This article was originally posted by the invaluable Campus Progress and is re-posted here with permission.

Everyone’s ready for spring break after a long winter. Here are some ideas for those who want to relieve their stress without stressing out the planet.

Take a “staycation.” Staying at home instead of traveling can be a really inexpensive and relaxing way to enjoy your time off. In fact, it’s probably the “greenest” travel option there is. It will save you money, make less of an environmental impact, and allow you to explore your immediate surroundings. Consumer Reports has some ideas to help you get started.

Pack light. Traveling light saves you money as well as stress, and it can lower your vacation’s carbon footprint. Traveling lighter means less weight, which means less fuel for your car or plane. Some of the items you’ll be trying to cram into your suitcase can be bought upon your arrival, which helps boost the local economy of wherever you’re visiting. Visit RealBuzz for tips.

Enjoy the great outdoors. Take your bike out, go camping, or hang out at the beach. Just remember to use resources wisely: Recycle, look for ways to cut waste, and leave no trace when you camp.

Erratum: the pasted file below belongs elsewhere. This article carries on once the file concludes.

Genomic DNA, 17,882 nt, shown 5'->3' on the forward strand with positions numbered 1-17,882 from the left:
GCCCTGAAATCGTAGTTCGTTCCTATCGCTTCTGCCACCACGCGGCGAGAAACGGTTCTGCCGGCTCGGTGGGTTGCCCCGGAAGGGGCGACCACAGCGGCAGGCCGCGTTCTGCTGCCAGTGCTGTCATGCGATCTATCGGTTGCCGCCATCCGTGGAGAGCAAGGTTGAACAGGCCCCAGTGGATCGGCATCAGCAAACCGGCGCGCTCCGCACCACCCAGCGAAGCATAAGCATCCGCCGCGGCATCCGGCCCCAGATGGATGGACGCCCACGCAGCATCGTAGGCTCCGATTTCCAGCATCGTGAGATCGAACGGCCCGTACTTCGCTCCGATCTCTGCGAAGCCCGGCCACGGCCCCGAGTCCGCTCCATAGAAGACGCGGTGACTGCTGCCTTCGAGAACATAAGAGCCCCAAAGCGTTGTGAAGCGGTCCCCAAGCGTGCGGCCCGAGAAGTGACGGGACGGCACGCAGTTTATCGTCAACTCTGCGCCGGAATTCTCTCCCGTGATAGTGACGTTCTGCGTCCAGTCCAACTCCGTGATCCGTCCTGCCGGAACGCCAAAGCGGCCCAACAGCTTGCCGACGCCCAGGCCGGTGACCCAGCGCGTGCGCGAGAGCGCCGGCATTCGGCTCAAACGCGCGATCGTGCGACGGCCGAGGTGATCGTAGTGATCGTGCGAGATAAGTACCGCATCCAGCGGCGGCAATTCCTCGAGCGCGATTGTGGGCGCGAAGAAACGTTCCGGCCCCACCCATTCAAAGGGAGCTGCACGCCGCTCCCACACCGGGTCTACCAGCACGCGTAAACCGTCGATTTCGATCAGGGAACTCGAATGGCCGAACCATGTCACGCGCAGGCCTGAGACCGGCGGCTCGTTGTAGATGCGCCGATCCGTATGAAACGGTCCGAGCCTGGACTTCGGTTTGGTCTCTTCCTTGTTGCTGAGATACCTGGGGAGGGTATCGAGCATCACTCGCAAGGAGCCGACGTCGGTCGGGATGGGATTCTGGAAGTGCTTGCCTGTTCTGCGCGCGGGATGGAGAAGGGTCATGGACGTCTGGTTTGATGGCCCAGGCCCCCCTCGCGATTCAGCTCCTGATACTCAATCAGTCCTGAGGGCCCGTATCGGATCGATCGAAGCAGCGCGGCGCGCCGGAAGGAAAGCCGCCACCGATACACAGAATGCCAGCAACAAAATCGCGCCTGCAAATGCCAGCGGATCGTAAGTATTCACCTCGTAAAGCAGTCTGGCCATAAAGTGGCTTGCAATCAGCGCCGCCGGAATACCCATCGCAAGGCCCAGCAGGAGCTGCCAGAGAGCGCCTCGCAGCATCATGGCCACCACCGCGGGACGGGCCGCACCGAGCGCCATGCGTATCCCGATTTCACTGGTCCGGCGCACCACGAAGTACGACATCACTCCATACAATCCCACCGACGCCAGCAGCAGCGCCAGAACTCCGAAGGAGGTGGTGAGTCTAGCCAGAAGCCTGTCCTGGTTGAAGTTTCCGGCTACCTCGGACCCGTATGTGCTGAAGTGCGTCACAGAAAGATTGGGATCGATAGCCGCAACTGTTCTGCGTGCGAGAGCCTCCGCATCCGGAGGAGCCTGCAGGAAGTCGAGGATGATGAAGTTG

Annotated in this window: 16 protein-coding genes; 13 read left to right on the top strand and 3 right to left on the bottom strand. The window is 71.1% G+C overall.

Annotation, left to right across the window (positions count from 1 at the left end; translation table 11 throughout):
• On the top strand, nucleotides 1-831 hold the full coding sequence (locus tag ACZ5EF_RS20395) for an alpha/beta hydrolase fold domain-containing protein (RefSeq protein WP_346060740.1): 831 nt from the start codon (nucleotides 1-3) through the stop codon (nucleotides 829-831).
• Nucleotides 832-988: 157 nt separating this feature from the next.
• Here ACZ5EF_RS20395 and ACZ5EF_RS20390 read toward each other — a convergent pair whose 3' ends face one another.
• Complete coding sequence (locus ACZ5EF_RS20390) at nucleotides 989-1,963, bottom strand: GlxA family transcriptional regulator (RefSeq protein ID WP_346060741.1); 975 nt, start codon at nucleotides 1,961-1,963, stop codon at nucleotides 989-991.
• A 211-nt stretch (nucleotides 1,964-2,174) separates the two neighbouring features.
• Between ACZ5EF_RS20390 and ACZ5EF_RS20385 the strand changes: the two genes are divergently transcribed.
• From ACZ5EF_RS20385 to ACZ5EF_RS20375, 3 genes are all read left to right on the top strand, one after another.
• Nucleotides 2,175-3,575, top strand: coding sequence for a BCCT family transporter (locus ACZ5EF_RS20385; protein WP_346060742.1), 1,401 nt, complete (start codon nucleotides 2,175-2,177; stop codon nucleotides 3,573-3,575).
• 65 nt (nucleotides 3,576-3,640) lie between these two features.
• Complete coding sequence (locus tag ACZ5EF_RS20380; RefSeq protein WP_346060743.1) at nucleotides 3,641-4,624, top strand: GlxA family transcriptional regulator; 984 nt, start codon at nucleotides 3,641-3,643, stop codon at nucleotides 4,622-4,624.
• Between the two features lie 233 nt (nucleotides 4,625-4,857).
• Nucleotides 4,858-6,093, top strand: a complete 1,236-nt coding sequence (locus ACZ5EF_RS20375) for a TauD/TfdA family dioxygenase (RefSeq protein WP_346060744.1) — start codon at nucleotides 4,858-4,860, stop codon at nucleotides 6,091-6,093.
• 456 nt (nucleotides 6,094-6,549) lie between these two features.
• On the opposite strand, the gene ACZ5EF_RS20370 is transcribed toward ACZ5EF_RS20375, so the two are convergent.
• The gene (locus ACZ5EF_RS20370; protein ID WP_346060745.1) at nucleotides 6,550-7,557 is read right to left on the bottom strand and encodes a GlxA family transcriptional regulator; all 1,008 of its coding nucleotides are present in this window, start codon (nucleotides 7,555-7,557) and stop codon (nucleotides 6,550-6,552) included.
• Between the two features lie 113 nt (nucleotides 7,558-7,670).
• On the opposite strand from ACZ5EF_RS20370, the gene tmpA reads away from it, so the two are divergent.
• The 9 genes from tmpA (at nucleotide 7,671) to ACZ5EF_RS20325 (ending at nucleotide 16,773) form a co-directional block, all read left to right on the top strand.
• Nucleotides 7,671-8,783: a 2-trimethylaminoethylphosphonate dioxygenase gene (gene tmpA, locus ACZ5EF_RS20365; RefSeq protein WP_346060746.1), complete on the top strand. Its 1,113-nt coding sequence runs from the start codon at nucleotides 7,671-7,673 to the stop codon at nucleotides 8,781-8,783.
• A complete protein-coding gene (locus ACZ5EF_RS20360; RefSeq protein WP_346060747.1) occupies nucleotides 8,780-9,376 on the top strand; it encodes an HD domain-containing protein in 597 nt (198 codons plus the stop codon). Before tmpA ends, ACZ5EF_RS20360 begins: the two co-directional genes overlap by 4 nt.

Look for green hotels. Eco-friendly lodging is cropping up across the country as hotels face pressure to conserve resources. You can find loads of green hotels online.

Travel green. Your transportation has perhaps the biggest effect on the environment. If you’re flying, try to avoid flying at night. The contrails of a plane at night have a bigger impact on global warming than those left in the day. As an alternative to flying, you can also take a train overnight while you sleep, carpool, or take a road trip with a rented hybrid car.

Go alternative. Many students these days are choosing to participate in an alternative spring break. Most colleges organize volunteer opportunities that include partnering with Habitat for Humanity or with local community groups painting schools, planting trees, or engaging in another worthwhile green activity. Other opportunities include traveling out of state or even out of the country. Sometimes you can even get college credit for your week spent “working.” Check with your local campus community service and/or volunteer office to see if they have anything in the works.